Nurses transform discharge process at Rapid City Hospital

Nurses transform discharge process at Rapid City Hospital

 

Nurse Clinician Kayla Arnold, BSN, RN, CBC, and Nurse Manager LaToya Phillipe, BSN, RN, are passionate about their profession. So passionate that they spent the last two years researching, developing and implementing an evidence-based discharge process for patients at Rapid City Hospital. The process has decreased readmissions, increased communication between providers and patients and led to more patients leaving the hospital with thorough discharge instructions.

“We already felt empowered as caregivers at Regional Health, but this process has helped us feel that even more,” LaToya said. “We saw something we wanted to improve and we were able to facilitate that change.”

LaToya and Kayla spent many hours reviewing the literature, eventually focusing on the I.D.E.A.L. (Include, Discuss, Educate, Assess, Listen) Discharge Planning process from the Agency for Healthcare Research and Quality. The process was piloted on the Ortho-Neuro-Surgical unit in March of 2018 and was implemented hospital-wide in June of 2018.

The philosophy behind the I.D.E.A.L. process is that discharge planning and education should start as soon as the patient is admitted to the hospital – not on the day of discharge. The process involves a booklet that patients receive when they are admitted which helps them ask the right questions in the hospital so that they are successful once they get home. This also means patients are making fewer calls to the hospital after discharge, because they have already gotten those questions answered. “Patients have more time to think of questions before their last day and are more prepared to go home,” said Kayla.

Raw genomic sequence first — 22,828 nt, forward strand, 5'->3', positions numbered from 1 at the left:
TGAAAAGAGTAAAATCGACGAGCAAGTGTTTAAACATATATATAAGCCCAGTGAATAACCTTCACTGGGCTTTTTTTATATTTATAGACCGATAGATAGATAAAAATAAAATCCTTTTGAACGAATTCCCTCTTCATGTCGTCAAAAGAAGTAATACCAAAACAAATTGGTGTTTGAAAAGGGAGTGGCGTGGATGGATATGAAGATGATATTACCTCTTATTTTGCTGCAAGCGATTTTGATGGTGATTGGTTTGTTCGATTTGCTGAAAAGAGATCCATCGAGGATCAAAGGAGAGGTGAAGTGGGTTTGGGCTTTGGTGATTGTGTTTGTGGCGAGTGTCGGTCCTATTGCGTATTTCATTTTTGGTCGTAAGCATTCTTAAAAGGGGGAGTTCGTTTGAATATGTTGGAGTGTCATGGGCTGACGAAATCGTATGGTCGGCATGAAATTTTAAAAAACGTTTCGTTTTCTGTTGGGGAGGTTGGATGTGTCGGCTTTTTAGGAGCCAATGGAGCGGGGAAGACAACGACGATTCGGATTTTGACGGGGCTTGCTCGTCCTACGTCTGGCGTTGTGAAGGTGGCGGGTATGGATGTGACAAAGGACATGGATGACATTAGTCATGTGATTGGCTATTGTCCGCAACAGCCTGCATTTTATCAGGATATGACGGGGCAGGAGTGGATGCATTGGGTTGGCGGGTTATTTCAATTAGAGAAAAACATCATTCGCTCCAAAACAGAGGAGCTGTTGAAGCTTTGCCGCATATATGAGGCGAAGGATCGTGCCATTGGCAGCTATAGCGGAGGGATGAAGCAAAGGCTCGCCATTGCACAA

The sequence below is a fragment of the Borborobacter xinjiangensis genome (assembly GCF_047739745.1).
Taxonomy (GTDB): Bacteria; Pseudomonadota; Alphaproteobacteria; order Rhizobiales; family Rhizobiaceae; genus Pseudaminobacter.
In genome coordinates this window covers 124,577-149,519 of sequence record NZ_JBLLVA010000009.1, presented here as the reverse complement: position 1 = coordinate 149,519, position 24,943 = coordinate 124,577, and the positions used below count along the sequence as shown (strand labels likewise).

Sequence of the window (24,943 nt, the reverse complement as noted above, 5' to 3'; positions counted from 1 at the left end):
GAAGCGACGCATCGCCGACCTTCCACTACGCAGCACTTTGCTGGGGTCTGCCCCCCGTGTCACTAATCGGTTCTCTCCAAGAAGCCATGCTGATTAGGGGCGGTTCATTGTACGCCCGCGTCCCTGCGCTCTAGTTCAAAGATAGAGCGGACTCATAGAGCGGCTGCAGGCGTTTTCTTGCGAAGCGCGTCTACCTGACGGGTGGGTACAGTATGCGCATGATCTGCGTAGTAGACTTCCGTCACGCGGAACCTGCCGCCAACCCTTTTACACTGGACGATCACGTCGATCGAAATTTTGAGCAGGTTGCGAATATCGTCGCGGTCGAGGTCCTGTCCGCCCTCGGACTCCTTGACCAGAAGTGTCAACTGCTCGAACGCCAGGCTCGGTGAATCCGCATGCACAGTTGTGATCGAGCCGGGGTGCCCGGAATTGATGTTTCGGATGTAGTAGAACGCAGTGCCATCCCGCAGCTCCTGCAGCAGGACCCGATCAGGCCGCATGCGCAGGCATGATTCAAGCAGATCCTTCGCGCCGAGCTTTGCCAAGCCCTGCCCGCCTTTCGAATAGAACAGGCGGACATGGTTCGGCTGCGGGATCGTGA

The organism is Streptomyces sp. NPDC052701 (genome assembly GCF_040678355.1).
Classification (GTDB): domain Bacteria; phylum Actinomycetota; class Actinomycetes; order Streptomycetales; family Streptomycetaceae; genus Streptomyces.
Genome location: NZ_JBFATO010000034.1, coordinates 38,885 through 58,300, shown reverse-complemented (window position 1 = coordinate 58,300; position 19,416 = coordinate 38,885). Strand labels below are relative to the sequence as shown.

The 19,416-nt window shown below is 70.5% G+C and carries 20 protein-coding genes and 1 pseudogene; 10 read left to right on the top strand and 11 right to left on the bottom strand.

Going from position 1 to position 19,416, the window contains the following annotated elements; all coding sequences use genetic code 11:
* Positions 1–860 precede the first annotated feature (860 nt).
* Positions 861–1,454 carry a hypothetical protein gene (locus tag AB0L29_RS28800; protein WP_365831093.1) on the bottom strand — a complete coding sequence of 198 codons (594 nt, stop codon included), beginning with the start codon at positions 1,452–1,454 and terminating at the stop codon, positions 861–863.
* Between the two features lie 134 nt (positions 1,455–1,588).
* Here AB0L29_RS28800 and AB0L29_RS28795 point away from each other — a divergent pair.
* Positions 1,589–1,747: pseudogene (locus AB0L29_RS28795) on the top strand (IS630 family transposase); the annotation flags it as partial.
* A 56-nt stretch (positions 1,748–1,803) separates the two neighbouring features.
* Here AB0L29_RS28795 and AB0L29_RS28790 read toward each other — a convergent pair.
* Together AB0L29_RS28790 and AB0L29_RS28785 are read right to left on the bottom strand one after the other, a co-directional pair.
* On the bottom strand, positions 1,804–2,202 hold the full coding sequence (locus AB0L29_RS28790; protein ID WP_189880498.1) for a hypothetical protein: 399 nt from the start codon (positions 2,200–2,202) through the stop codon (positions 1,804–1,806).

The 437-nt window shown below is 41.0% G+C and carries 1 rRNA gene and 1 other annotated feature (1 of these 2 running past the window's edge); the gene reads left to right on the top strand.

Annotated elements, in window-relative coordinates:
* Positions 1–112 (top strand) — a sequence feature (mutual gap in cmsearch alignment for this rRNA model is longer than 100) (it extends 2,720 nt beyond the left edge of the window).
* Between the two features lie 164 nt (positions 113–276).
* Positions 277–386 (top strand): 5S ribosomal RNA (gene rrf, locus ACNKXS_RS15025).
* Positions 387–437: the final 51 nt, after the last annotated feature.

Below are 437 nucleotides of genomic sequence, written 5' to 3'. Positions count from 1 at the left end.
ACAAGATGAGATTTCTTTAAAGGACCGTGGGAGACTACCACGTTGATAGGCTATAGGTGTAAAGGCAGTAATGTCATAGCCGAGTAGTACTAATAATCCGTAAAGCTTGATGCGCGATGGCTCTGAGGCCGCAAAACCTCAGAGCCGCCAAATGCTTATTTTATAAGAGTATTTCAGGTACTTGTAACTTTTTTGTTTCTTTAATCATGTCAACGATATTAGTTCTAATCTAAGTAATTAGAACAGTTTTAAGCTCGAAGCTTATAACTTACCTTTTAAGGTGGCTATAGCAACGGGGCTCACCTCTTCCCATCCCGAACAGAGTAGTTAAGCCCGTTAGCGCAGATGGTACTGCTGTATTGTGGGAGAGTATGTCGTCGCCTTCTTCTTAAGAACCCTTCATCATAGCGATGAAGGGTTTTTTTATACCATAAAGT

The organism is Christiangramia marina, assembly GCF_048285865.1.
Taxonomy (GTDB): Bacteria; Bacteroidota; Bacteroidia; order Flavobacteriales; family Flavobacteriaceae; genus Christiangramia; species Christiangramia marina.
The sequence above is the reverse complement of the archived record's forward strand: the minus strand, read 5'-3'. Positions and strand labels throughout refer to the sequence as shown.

The support of fellow caregivers was key to the project’s success. “The Patient Care Technicians were instrumental in explaining the booklets to the patients,” Latoya said. But also important was the encouragement they received from nursing leaders and mentors who helped them connect with the right people and encouraged them when they felt stuck. “We never doubted that we had the support of our leaders,” Kayla said.

The two women impressed colleagues across the United States last month when they presented a poster at the University of Iowa Hospitals and Clinics 26th Annual Evidence-Based Practice Conference. Out of 87 posters, they won the Colleen J. Goode Research to Practice Award.

Kayla and LaToya will continue to re-evaluate the booklet and the outcomes of the process and hope to eventually offer it to other Regional Health locations. “We really need to see it through and ask ourselves, ‘Can we create something even better?’” LaToya said.

They agreed that they have grown a lot professionally through this process. But perhaps more important is the friendship they’ve built. And what could be better than working with one of your best friends?

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